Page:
Florida jumped eight spots from last year to take first place in overall freedom, with New Hampshire — last year’s top state — now in second place. The authors, William P. Ruger of the Charles Koch Institute and Jason Sorens of Dartmouth College, note that Florida and New Hampshire “significantly outpace” the rest of the top five states, which are clustered together. New York once again takes up the rear — it has been the least free state in the union every year since 2000. It also serves as proof that Americans care about freedom — or the lack thereof; about 1.3 million people (more than 9 percent of the state’s population) left New York for other states between 2000 and 2012.
For the first time, this edition of the index offers annual data going back to the year 2000 and thus includes a wealth of data on how states have changed in the rankings over the years. Vermont, for example, was the “biggest loser” over the past 16-year period, thanks to fiscal centralization, rising taxes, and increasing regulation. Meanwhile, “Florida’s rise since 2009 has been nothing short of stunning,” the authors write. The state’s improvement is almost entirely because of its improving fiscal policies; its local and state taxes — along with government consumption and debt — have all fallen as a share of the private economy.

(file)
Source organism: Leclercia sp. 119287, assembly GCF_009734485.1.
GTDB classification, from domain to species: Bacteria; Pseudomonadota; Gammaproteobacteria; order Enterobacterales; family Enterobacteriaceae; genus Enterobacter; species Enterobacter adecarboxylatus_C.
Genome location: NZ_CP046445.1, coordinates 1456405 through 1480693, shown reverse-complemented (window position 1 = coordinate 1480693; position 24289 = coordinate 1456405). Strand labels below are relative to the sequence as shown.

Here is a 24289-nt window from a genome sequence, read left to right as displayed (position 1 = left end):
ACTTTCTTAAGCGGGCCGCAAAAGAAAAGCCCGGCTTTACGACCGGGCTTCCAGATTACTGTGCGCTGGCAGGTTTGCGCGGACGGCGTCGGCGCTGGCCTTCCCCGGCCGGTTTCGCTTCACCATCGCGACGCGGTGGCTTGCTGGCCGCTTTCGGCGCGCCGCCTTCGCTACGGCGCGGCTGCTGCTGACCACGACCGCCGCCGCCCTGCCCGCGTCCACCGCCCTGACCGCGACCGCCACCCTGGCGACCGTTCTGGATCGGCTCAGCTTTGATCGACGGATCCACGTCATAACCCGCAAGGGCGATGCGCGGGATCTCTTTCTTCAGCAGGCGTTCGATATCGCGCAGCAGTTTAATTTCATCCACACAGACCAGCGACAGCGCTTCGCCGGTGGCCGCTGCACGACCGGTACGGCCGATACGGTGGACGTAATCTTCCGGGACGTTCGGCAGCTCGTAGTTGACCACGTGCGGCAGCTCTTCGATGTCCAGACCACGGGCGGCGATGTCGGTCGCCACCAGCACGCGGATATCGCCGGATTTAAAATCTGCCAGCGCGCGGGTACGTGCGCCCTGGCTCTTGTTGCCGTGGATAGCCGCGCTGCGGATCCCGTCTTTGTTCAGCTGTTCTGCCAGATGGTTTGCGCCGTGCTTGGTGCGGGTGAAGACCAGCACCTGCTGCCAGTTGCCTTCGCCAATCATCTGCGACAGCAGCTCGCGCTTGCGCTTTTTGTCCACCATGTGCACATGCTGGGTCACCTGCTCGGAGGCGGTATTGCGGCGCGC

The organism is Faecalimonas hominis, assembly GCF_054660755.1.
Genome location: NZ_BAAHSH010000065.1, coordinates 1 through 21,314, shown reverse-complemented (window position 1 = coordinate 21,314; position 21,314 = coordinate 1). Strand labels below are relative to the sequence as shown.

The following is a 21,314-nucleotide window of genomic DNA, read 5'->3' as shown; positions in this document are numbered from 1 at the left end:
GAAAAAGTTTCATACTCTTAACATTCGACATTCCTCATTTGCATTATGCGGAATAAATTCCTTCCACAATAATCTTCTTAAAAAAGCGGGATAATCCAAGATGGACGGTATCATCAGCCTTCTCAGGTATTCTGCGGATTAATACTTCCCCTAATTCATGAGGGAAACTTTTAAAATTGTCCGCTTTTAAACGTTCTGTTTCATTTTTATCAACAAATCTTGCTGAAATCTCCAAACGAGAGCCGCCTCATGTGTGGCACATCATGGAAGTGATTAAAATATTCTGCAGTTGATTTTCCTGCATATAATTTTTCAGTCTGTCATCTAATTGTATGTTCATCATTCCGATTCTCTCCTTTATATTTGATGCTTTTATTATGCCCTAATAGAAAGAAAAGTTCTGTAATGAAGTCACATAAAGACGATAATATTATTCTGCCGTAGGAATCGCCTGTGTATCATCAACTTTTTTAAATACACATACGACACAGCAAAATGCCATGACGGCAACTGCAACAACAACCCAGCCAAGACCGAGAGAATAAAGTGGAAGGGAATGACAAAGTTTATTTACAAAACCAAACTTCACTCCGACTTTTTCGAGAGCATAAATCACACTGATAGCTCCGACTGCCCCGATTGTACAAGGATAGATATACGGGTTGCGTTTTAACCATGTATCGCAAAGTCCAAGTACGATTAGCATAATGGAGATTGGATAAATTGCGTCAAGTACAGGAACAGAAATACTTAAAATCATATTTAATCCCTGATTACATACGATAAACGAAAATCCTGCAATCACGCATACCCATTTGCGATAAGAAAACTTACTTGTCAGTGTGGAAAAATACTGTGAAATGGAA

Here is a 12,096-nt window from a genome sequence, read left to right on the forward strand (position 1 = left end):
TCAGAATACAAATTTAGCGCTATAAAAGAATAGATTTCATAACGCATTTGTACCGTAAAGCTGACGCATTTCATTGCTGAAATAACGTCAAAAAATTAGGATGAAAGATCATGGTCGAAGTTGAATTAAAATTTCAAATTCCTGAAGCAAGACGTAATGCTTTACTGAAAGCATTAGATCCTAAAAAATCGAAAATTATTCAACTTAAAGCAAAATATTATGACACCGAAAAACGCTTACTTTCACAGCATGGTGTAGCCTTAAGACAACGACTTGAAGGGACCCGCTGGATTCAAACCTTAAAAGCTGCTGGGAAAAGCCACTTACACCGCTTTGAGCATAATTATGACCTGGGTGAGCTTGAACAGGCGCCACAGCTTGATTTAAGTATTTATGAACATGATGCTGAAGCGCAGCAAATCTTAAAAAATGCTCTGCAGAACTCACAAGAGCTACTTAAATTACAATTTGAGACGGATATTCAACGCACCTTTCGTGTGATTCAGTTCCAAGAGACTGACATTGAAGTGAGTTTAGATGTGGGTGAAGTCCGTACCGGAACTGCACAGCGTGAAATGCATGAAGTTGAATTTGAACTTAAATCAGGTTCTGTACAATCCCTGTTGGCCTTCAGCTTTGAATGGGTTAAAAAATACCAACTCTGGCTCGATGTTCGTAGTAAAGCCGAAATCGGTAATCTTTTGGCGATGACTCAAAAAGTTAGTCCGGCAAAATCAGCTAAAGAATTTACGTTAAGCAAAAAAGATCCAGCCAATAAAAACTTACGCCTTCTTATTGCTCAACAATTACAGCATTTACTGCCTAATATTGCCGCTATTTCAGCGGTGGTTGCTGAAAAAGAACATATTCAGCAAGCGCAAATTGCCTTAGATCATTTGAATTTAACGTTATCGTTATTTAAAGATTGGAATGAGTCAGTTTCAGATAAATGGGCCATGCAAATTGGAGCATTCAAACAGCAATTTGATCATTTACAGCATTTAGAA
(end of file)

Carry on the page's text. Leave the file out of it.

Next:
The overall freedom scores include both economic and personal freedoms. But across the states, personal and economic freedom are not correlated. Texas, for example, is in the top 10 states for economic freedom but is the least personally free state. “Texans may be unhappy with their last-place personal freedom showing, but it reflects poor criminal justice policies and the fact that the Lone Star State is increasingly behind the curve on marijuana, education, and gambling freedoms,” the authors explain. Florida is the number-one state for overall economic freedom, and Maine is the number-one state for overall personal freedom.